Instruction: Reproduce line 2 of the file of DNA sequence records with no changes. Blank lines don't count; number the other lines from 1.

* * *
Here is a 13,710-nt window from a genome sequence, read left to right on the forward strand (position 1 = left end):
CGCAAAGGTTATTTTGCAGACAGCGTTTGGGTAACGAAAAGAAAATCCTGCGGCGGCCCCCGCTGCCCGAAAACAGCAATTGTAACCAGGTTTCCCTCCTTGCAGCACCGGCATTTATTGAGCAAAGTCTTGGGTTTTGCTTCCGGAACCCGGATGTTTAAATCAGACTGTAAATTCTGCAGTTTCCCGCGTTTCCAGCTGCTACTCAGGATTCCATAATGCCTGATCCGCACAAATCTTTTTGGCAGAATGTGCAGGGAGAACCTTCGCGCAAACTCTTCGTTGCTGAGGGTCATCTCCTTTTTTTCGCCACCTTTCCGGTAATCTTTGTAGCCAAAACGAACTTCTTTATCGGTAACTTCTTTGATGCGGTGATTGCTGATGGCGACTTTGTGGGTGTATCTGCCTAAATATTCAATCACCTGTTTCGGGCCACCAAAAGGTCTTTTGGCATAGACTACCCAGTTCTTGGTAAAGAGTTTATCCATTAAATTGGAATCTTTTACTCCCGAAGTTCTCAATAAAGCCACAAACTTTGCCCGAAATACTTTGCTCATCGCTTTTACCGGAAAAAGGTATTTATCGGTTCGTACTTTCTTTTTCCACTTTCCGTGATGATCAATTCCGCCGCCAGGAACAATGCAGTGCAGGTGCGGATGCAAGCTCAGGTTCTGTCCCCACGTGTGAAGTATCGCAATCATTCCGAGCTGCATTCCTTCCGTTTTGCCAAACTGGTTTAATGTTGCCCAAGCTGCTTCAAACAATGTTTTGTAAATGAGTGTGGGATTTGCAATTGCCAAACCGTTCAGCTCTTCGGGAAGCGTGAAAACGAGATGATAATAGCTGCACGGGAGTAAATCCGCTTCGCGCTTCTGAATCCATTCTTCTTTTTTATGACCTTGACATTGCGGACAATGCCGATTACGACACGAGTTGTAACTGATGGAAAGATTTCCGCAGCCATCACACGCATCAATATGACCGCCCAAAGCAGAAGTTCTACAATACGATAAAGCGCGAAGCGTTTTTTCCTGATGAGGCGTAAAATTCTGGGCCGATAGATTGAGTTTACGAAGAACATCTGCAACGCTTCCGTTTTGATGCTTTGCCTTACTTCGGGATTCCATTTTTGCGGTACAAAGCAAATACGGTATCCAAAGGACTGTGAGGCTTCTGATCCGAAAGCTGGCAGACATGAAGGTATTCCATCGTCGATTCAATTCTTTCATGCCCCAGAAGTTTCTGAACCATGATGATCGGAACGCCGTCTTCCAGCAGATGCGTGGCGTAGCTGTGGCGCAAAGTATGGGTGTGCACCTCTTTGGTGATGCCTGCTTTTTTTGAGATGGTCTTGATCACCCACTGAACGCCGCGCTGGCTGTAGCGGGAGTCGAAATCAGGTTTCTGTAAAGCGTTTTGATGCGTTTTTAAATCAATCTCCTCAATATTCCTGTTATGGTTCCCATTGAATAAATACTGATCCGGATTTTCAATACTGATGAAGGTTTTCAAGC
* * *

CGCAAAGGTTATTTTGCAGACAGCGTTTGGGTAACGAAAAGAAAATCCTGCGGCGGCCCCCGCTGCCCGAAAACAGCAATTGTAACCAGGTTTCCCTCCTTGCAGCACCGGCATTTATTGAGCAAAGTCTTGGGTTTTGCTTCCGGAACCCGGATGTTTAAATCAGACTGTAAATTCTGCAGTTTCCCGCGTTTCCAGCTGCTACTCAGGATTCCATAATGCCTGATCCGCACAAATCTTTTTGGCAGAATGTGCAGGGAGAACCTTCGCGCAAACTCTTCGTTGCTGAGGGTCATCTCCTTTTTTTCGCCACCTTTCCGGTAATCTTTGTAGCCAAAACGAACTTCTTTATCGGTAACTTCTTTGATGCGGTGATTGCTGATGGCGACTTTGTGGGTGTATCTGCCTAAATATTCAATCACCTGTTTCGGGCCACCAAAAGGTCTTTTGGCATAGACTACCCAGTTCTTGGTAAAGAGTTTATCCATTAAATTGGAATCTTTTACTCCCGAAGTTCTCAATAAAGCCACAAACTTTGCCCGAAATACTTTGCTCATCGCTTTTACCGGAAAAAGGTATTTATCGGTTCGTACTTTCTTTTTCCACTTTCCGTGATGATCAATTCCGCCGCCAGGAACAATGCAGTGCAGGTGCGGATGCAAGCTCAGGTTCTGTCCCCACGTGTGAAGTATCGCAATCATTCCGAGCTGCATTCCTTCCGTTTTGCCAAACTGGTTTAATGTTGCCCAAGCTGCTTCAAACAATGTTTTGTAAATGAGTGTGGGATTTGCAATTGCCAAACCGTTCAGCTCTTCGGGAAGCGTGAAAACGAGATGATAATAGCTGCACGGGAGTAAATCCGCTTCGCGCTTCTGAATCCATTCTTCTTTTTTATGACCTTGACATTGCGGACAATGCCGATTACGACACGAGTTGTAACTGATGGAAAGATTTCCGCAGCCATCACACGCATCAATATGACCGCCCAAAGCAGAAGTTCTACAATACGATAAAGCGCGAAGCGTTTTTTCCTGATGAGGCGTAAAATTCTGGGCCGATAGATTGAGTTTACGAAGAACATCTGCAACGCTTCCGTTTTGATGCTTTGCCTTACTTCGGGATTCCATTTTTGCGGTACAAAGCAAATACGGTATCCAAAGGACTGTGAGGCTTCTGATCCGAAAGCTGGCAGACATGAAGGTATTCCATCGTCGATTCAATTCTTTCATGCCCCAGAAGTTTCTGAACCATGATGATCGGAACGCCGTCTTCCAGCAGATGCGTGGCGTAGCTGTGGCGCAAAGTATGGGTGTGCACCTCTTTGGTGATGCCTGCTTTTTTTGAGATGGTCTTGATCACCCACTGAACGCCGCGCTGGCTGTAGCGGGAGTCGAAATCAGGTTTCTGTAAAGCGTTTTGATGCGTTTTTAAATCAATCTCCTCAATATTCCTGTTATGGTTCCCATTGAATAAATACTGATCCGGATTTTCAATACTGATGAAGGTTTTCAAGC